The immigrant son studied hard, worked hard and landed a good job at City Hall as a city planner. But as he and his wife were raising three children, Pietropaolo was often out at street festivals, religious processions and just walking through immigrant neighbourhoods with his camera. Finally, at the age of 40, he made his passion into his full-time job. The first years were lean, “But after a couple of years, a few years, I started building up clients,” he said.

Unions recognized the value of what Pietropaolo was doing and hired him often. The same was true for immigrant settlement organizations, social work agencies and community groups. Whatever the assignment, he always circled back to photographing workers and their lives on the job.

“Half of our lives, or a third of our lives, are spent at work — if you’re lucky enough to have work, right?”

Pietropaolo’s record of the invisible lives of migrant farm workers fascinated Western’s Dyck. As a young man from St. Catharine’s, Ont., Dyck worked his way through university at southern Ontario greenhouses — working beside Mexican, Jamaican and Guatemalan farm hands. Harvest Pilgrims tells a story the academic had absorbed into his bones.

“It’s work that’s so important that it needs to be seen in a larger context,” Dyck said. “There’s a real sense that they (migrant workers) are just invisible to society.”

Though Pietropaolo’s father once worked on an Ontario tobacco farm, the photographer began his work on Harvest Pilgrims unaware of how central migrant labour is to Canada’s food supply.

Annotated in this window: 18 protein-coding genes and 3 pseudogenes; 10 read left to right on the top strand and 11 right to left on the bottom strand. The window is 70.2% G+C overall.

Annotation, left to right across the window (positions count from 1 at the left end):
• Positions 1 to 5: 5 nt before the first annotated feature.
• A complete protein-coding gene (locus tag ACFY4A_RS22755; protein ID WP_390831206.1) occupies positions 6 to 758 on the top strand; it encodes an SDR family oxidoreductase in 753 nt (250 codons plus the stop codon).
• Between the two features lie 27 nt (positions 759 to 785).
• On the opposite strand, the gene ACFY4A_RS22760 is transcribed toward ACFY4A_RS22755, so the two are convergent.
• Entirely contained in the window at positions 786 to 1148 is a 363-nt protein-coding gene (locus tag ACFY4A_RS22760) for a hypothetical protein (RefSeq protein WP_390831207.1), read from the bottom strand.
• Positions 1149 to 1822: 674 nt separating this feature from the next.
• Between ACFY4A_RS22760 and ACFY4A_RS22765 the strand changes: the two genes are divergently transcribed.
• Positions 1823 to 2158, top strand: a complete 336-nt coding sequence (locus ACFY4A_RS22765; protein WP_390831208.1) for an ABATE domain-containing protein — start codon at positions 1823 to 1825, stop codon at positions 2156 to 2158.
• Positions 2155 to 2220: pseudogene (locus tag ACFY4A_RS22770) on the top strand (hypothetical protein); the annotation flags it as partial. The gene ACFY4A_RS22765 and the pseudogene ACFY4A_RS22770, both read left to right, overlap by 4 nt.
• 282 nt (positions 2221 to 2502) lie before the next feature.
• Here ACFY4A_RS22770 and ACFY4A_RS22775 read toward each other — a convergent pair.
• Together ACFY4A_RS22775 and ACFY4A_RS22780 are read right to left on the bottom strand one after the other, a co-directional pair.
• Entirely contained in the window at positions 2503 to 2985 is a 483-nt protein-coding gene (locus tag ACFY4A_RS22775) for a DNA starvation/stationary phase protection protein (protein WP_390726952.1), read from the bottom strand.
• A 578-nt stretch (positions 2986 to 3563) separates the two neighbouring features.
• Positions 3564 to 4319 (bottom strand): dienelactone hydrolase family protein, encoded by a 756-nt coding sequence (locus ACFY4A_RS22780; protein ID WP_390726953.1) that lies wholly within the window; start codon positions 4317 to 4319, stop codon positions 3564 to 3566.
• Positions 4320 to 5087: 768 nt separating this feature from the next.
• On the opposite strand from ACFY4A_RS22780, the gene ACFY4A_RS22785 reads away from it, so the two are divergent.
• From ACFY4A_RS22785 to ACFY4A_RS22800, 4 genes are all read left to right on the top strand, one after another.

“I only stumbled into migrant workers by accident, and I wondered who they were,” Pietropaolo said. “I knew about migrant workers in Europe and I knew about migrant workers in the United States, but I never thought there were migrant workers in Ontario. They were totally invisible because they stayed on the farm all day.”

A man riding a bicycle along a country road on Friday evening, heading to town to do some grocery shopping, was never a large enough presence to attract the attention of Canadians. But once Pietropaolo learned who these men were, he had to pursue the story — all the way back to their hometowns in Mexico.

“I became fascinated by the fact that we have a foreign work force in a country as rich as Canada,” he said. “I called my farm worker book Harvest Pilgrims because I felt that they were like pilgrims going to the same spot year after year — the same farm, the very same farm for many, many years. It was like an annual pilgrimage to a work site.”

Back in the city, Pietropaolo photographed workers on strike and protesting government policy. He found these processions in the street echoed in the Good Friday processions he photographed along College Street through Toronto’s Little Italy. The people who carried placards one day carried crosses the next.

“There’s all this religious life in the city that doesn’t get talked about in the media,” Pietropaolo said. “Except sometimes in a very superficial way.”